Guinea’s opposition leader Cellou Dalein Diallo declared on Monday declared himself the winner of Sunday’s vote, defeating Alpha Conde, the incumbent president.
Speaking at a press conference in the capital Conakry a day after the hotly contested election, Diallo said he had emerged “victorious” despite “anomalies which marred the ballot”.
“I invite all my fellow citizens who love peace and justice to stay vigilant and committed to defend this democratic victory,” the 68-year-old said, dressed in a sky-blue robe, from his party headquarters.
Outside the building, supporters erupted in joy and chanted “Cellou, president”. Elsewhere in the city, security forces fired tear gas canisters at crowds assembling in support of Diallo.
“It is not up to a candidate or a person to proclaim himself the winner outside the bodies defined by the law,” he said.
Conde’s RPG party also said in a statement Monday that it condemned “with the utmost firmness the irresponsible and dangerous declaration” by Diallo. It called for its activists to remain calm.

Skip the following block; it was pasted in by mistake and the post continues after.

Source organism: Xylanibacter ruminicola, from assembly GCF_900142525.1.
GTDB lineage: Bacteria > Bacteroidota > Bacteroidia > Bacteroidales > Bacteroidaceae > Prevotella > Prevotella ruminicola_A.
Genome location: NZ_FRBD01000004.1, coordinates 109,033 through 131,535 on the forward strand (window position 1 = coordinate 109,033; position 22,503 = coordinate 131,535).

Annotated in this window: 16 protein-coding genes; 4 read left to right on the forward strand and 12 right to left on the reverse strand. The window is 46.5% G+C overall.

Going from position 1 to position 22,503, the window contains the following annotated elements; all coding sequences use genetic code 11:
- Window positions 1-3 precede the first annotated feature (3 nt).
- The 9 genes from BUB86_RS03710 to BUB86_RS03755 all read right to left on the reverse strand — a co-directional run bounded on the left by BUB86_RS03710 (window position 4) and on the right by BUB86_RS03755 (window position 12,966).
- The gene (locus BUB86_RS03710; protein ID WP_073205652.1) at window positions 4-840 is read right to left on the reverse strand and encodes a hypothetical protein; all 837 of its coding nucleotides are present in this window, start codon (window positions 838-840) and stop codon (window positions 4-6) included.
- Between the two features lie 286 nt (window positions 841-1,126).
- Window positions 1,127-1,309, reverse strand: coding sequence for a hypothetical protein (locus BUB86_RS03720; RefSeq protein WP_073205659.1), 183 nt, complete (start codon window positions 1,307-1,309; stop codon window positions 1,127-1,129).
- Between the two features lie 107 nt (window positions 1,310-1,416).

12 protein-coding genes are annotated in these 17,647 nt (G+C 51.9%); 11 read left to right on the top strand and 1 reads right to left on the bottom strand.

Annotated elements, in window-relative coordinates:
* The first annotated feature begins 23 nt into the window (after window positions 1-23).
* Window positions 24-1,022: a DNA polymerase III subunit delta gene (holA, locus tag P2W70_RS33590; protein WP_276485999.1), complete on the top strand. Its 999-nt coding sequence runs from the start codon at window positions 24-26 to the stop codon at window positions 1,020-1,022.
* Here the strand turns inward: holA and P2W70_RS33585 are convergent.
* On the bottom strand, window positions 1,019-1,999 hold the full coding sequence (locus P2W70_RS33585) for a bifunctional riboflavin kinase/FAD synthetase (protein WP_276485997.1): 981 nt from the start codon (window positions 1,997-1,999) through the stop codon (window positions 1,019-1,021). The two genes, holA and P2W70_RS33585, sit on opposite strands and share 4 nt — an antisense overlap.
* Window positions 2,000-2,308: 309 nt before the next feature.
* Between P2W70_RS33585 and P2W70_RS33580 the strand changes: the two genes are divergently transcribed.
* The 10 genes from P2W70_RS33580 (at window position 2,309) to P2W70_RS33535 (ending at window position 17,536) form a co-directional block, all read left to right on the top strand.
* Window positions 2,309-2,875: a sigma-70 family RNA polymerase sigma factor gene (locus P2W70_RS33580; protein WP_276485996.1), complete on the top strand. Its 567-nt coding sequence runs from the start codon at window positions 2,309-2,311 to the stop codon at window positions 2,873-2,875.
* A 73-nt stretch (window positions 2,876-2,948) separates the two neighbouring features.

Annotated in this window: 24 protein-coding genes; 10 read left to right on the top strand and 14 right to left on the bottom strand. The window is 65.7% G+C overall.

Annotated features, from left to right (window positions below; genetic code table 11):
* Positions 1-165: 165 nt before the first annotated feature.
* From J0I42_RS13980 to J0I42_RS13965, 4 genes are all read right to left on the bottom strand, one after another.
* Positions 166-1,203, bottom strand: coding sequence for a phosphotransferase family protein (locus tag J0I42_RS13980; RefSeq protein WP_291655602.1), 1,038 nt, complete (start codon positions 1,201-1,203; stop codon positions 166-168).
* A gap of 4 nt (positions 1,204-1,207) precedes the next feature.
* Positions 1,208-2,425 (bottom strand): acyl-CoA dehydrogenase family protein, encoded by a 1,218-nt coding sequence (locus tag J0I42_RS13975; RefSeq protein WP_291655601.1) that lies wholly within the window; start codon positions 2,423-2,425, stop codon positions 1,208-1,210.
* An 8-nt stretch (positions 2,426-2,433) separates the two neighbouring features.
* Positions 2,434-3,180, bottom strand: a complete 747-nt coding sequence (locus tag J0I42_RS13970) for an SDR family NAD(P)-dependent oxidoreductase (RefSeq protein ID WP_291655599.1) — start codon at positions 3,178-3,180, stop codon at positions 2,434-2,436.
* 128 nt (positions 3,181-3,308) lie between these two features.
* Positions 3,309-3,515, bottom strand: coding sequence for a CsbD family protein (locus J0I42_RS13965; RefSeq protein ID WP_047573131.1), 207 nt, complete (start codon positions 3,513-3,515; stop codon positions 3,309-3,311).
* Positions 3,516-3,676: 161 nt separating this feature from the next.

Diallo’s announcement sets the stage for a showdown with the government, which insists that Sunday’s vote was fair and that the official electoral authority must declare the results.
Signs of a looming electoral dispute began to appear during the vote, however, when Diallo told reporters that Conde could “cheat” his way to power.
Ousmane Gaoual Diallo, a cadre in Diallo’s UFDG party, said that results at individual polling states were public, enabling the party’s own observers to conduct a count.
“If we are the winners, we will defend our victory,” he said. “We won’t wait.”
Earlier on Monday, Guinea’s government said in a statement that the opposition “clearly intended to create chaos and to call into question the real results that will come out of the ballot box”.
Much of the tension in Guinea relates to President Conde’s controversial bid for a third term.
He pushed through a new constitution in March which he argued would modernise the country. But it also allowed him to bypass a two-term limit for presidents, provoking mass protests.
Prime Minister Kassory Fofana said that the opposition publishing results ahead of the official results was tantamount to pouring “oil on the fire”.
Guinea’s acrimonious political campaign saw Conde and Diallo trade insults, and was marked by violent incidents in some parts of the west African country.
But it also raised the spectre of ethnic strife, with Conde accused of exploiting divisions for electoral ends – a charge he denies.
Guinea’s politics are mainly drawn along ethnic lines: the president’s base is mostly from the ethnic Malinke community and Diallo’s from the Fulani people.
A second round of voting, if needed, is scheduled for November 24.